My advice to Israel, they were so smart to partner and align with the United States when it was in a growth phase. Now it's not growing. If they want to get back to solving big problems and make big things, they need to focus on parts of the world that are still growing. The key with small countries, they are nimble; they can create policies to foster entrepreneurship better than a big country can.

Can you talk about the role for Israel of having hostile neighbors? Can that be considered an advantage at all in fostering entrepreneurship?
Of course there's the idea that hostile neighbors give people a different perspective on what it's like to live and fail. We think here in the United States that we give start ups in San Francisco and Silicon Valley so much permission to fail, but it's nothing compared to there. The Israelis really are good at living like there's no tomorrow.

But I think it's a disadvantage that makes a start-up story so amazing. If you pick a company in Western Europe, Spotify or Skype, they do well by selling to the rest of Europe. The ones who have done it have built huge franchises in Europe. You need some proximity to friendly neighbors and proximity to other huge domestic markets.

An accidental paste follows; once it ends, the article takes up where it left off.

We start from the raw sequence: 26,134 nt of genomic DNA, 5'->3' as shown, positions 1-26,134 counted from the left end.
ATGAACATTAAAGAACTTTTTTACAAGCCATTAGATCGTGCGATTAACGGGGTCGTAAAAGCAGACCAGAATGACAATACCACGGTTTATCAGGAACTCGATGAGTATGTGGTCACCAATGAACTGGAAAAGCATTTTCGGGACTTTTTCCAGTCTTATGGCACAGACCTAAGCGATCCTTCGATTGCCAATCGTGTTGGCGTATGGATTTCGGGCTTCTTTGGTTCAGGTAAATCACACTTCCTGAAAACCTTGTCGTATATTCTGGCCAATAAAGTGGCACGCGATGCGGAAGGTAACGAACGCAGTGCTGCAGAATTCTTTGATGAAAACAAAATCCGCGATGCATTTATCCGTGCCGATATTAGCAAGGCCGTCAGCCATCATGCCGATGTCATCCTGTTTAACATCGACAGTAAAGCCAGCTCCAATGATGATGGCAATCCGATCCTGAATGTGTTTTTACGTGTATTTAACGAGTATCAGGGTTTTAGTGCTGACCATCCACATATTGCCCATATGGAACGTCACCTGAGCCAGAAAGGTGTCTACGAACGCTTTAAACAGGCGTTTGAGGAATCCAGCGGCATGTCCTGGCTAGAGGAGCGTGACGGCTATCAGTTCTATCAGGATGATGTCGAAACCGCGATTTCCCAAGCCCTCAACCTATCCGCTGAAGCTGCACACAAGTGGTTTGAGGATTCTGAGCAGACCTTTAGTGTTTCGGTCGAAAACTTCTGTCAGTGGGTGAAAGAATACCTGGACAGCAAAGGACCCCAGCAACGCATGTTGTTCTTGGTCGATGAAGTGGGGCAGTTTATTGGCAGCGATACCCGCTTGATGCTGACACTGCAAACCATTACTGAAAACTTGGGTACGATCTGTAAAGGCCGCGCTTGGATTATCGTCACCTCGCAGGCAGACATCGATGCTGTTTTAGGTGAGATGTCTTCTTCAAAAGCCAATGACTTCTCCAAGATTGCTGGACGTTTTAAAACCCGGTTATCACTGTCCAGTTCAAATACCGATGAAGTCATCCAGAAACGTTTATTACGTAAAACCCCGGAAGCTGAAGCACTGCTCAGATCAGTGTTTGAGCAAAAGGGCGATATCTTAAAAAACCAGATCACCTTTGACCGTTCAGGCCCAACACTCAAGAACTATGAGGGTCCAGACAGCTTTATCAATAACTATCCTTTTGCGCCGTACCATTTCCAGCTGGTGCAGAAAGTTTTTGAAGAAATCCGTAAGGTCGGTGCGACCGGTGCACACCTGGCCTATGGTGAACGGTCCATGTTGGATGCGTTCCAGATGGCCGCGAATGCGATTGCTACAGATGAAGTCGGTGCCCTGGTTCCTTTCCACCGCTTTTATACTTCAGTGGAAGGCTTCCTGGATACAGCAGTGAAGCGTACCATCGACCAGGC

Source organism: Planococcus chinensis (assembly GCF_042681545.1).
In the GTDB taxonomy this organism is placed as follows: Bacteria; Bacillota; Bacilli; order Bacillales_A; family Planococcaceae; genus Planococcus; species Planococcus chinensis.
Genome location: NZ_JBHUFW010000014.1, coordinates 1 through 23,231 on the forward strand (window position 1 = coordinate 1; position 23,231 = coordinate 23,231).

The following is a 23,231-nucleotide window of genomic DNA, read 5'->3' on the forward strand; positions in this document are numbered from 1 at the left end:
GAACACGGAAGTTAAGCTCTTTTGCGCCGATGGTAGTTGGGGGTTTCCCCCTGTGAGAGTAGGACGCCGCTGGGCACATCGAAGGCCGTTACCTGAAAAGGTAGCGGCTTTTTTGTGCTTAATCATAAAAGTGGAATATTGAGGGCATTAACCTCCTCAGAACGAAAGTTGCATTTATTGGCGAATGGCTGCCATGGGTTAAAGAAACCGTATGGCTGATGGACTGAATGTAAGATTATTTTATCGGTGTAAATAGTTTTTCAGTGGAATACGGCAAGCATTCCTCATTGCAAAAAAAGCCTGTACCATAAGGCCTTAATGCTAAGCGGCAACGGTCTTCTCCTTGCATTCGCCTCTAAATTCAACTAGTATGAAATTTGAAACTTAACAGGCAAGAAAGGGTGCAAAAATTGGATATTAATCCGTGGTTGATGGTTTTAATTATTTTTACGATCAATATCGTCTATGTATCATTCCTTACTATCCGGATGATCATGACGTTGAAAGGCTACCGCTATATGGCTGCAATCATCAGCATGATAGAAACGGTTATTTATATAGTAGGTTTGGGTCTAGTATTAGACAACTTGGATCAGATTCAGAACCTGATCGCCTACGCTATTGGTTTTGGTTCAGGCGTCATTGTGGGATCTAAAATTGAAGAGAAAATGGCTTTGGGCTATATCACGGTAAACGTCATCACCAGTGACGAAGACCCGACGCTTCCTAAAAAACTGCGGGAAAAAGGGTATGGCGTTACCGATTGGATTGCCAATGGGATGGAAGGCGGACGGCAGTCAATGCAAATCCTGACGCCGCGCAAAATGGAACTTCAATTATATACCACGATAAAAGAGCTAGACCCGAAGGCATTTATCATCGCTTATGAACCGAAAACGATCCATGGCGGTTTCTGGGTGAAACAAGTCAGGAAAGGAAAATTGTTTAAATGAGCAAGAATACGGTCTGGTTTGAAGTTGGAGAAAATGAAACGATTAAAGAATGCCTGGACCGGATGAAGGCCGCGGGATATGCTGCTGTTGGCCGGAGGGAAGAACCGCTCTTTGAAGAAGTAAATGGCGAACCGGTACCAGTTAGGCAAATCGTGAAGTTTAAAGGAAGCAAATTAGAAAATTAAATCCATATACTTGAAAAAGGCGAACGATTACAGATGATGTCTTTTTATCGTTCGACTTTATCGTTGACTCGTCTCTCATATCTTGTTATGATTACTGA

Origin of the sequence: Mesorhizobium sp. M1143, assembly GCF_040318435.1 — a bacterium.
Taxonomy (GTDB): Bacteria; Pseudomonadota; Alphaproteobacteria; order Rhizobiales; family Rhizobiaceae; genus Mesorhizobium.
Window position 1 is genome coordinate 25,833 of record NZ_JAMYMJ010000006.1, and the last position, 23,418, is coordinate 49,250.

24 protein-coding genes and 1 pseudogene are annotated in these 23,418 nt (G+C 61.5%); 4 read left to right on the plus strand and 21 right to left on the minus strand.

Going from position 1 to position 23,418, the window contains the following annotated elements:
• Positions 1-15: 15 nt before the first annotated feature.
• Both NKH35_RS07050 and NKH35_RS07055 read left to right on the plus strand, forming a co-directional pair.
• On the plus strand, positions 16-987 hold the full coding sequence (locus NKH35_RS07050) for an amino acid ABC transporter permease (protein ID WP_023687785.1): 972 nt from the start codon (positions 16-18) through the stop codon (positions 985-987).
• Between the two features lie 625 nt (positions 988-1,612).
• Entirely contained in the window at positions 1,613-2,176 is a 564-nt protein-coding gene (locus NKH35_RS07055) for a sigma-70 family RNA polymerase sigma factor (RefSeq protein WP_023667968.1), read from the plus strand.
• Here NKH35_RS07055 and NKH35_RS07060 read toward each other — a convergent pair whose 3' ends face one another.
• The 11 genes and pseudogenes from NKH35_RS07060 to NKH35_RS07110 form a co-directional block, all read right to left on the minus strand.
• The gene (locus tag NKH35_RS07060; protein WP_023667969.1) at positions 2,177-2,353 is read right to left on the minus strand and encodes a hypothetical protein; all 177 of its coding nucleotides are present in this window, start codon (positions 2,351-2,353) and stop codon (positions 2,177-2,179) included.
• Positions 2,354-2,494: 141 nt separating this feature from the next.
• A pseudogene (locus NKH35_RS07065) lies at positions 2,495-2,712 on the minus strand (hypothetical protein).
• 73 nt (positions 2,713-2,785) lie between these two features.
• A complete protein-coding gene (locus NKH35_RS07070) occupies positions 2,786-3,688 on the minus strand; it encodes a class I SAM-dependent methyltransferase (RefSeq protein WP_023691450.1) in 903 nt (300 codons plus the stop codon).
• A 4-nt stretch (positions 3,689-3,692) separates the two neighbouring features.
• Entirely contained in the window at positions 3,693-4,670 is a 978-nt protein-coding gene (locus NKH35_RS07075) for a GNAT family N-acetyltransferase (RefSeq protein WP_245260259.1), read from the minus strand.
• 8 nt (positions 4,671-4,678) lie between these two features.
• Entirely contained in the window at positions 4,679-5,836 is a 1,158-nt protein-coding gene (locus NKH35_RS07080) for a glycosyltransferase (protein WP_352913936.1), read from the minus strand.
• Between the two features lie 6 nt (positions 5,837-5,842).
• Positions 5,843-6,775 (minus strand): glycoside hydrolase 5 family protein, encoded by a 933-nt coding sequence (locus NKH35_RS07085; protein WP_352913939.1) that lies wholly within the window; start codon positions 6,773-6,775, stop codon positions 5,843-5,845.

Israel followed that strategy well through the 90s tech boom, partnering with the United States. But when partnering with someone so far away, and in a different language, and different cultural universe, it means Israel is operating, in a sense, like an island.  

Haven't Israeli entrepreneurs at times been able to use that to their advantage?
Indirectly, yes.  That's always the sign of great entrepreneurs, they're able to take something that's a challenge for everyone else and create a benefit for themselves out of it. Take Shai Agassi, whose company is based in the U.S., for example. He was going to be the co-CEO of SAP—one of the world's biggest business software companies—which would have made him one of the highest ranking Israelis in the tech world. But he walked away from it because [Israeli Prime Minister] Shimon Peres convinced him to start a car battery exchange.